Still, smart vendors might pull some knowledge out of it nonetheless. For instance, if people really don’t know if they’ve interacted with chatbots already, that’s terrific. It means the technology has reached the point of being good enough, and its utility likely will grow.

It also could mean that at least in some situations, chatbots are a really good fit. However, it also means that we still have work to do gathering customer data from other sources to build composites of customers (with artificial intelligence) that can work in a pinch.

All told, this is an interesting view into the workings of one of CRM’s newest branches, and it tells us that the market place is operating just as it should.

The opinions expressed in this article are those of the author and do not necessarily reflect the views of ECT News Network.


Denis Pombriant is a well-known CRM industry analyst, strategist, writer and speaker. His new book, You Can’t Buy Customer Loyalty, But You Can Earn It, is now available on Amazon. His 2015 book, Solve for the Customer, is also available there.
Email Denis.

When the News Went Live… Online

The shift of live content from traditional broadcast television to online sources has significantly changed the video industry — and especially, the news media industry. News typically derives its value and attracts viewers with live updates and real-time engagement.

The rise of live online alternatives extends those capabilities to nontraditional voices in the digital realm, including bloggers, social media influencers, independent video creators, digital networks, and over-the-top news services.

The combination of digital creators and more professional digital networks, like Cheddar, offers consumers more news options than ever, and consumers easily can choose the type of news media they want to watch.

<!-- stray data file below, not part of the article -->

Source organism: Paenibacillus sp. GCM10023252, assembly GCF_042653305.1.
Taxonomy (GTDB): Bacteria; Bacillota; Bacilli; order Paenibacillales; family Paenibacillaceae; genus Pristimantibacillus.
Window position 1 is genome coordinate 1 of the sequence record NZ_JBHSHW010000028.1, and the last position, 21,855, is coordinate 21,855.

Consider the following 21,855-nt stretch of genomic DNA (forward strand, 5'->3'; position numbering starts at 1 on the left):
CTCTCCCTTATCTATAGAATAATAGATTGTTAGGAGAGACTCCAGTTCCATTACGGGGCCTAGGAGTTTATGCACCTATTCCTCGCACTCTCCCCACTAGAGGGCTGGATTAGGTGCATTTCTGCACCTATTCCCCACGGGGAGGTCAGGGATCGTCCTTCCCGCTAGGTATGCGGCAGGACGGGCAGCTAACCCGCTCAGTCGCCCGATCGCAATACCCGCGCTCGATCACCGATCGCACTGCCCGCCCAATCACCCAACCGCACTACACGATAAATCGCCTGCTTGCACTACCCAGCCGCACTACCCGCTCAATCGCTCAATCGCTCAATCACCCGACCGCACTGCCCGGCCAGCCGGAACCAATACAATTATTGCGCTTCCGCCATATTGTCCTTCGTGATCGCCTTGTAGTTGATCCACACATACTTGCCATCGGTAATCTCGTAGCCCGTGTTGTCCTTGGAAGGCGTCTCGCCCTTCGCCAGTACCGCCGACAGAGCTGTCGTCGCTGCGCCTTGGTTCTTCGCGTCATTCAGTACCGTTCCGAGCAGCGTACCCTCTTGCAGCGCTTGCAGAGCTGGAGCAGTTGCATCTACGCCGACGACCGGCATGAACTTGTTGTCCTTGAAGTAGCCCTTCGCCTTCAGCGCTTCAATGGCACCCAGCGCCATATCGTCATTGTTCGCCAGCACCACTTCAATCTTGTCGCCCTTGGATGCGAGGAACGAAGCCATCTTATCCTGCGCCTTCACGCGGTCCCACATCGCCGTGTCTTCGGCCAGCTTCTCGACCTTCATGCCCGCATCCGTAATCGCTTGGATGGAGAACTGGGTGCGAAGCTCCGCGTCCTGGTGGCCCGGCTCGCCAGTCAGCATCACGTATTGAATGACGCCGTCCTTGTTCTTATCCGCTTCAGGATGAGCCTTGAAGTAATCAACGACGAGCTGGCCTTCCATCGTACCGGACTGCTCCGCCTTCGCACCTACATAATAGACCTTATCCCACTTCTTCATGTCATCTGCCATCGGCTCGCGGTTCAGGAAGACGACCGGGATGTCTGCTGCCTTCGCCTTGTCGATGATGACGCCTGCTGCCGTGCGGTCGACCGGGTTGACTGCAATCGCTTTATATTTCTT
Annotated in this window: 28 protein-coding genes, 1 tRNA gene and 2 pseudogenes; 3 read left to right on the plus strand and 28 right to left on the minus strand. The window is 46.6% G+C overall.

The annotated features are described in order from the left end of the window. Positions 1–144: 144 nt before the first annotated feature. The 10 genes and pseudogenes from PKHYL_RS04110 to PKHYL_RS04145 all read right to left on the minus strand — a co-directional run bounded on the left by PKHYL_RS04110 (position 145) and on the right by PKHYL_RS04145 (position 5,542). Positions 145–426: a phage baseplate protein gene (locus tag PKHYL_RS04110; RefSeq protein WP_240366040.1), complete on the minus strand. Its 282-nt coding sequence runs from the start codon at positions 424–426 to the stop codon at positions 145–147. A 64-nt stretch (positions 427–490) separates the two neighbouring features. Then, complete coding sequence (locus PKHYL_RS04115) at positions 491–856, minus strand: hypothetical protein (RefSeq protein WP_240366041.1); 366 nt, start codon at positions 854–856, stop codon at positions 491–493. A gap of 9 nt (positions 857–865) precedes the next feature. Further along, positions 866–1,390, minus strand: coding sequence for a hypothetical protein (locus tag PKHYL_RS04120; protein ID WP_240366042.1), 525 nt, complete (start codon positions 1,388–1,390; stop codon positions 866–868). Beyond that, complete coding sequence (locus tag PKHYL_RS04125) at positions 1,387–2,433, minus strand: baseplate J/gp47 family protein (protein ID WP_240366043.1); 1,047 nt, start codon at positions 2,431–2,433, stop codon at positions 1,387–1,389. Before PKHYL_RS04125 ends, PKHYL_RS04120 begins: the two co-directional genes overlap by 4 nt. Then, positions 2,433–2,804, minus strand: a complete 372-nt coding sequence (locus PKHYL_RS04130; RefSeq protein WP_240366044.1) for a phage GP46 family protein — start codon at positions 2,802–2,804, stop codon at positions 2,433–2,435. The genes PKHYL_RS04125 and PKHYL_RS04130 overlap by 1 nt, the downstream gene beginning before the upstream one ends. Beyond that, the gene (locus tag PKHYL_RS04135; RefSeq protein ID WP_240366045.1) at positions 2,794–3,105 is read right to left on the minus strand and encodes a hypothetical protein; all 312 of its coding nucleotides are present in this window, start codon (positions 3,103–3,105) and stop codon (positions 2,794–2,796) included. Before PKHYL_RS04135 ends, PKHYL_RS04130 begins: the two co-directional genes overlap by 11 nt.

Diverse Personalities, Homogenous Coverage

They also have the technology in hand to do so, as U.S. broadband households now have more than eight connected consumer electronic devices, on average, and WiFi coverage is increasingly ubiquitous, allowing high-speed wireless connections almost anywhere.

These factors have created a more crowded news industry, where traditional and alternative news media compete for attention and viewers across a variety of platforms. While this means a diversity in news personalities, it often leads to a homogeneity in the news stories being covered, as all players scramble to cover the top breaking stories in order to maximize their audience.

A decline in local broadcast news viewership has exacerbated the decline in diversity of coverage. Consumers have been replacing local news with news from social media and national outlets.

Recent surveys have confirmed the overall growth of social media news, growth among viewers 50 and older, and social media’s place among young viewers. Sixty-seven percent of U.S. adults reported getting some of their news from social media in 2017, up from 62 percent in 2016, Parks Associates reported.


Chart: Live TV Broadcast Sources on a TV Set by Age

The national media giants rely on commentary from experts and media personalities to supplement breaking news, along with debate and talk shows that discuss news-related topics, in order to hold their audience.

Even Netflix has tried to enter the talk-show space, with limited success so far, by launching shows featuring David Letterman, Chelsea Handler and Michelle Wolf, among others.

The Video Gamble

These trends have left local broadcast news outlets in a tough spot, as they do not have competitive advantages in either breaking news or news analysis. This likely will drive increased consolidation, digitization, or reduction in local broadcast news outlets.

Even the national outlets will lean more heavily on online sources for their news coverage. Many of these companies, like Fox News and CNN, will simulcast coverage from television, while creating live shows specifically for online viewing.

Additionally, social media Q&As about particular topics, articles, and events have become commonplace within online news. These can occur with writers themselves, as is the case with Politico‘s coverage of the midterm elections, or in the case of news aggregators like Yahoo! and Google, which have a limited staff of writers or no writers at all, but host live streams of other news stations instead.

With news shifting to digital in such a pervasive way, many changes have occurred with regard to the way news organizations drive viewers to their content. Specifically, news organizations have been using video as a larger part, or the only part, of their content mix.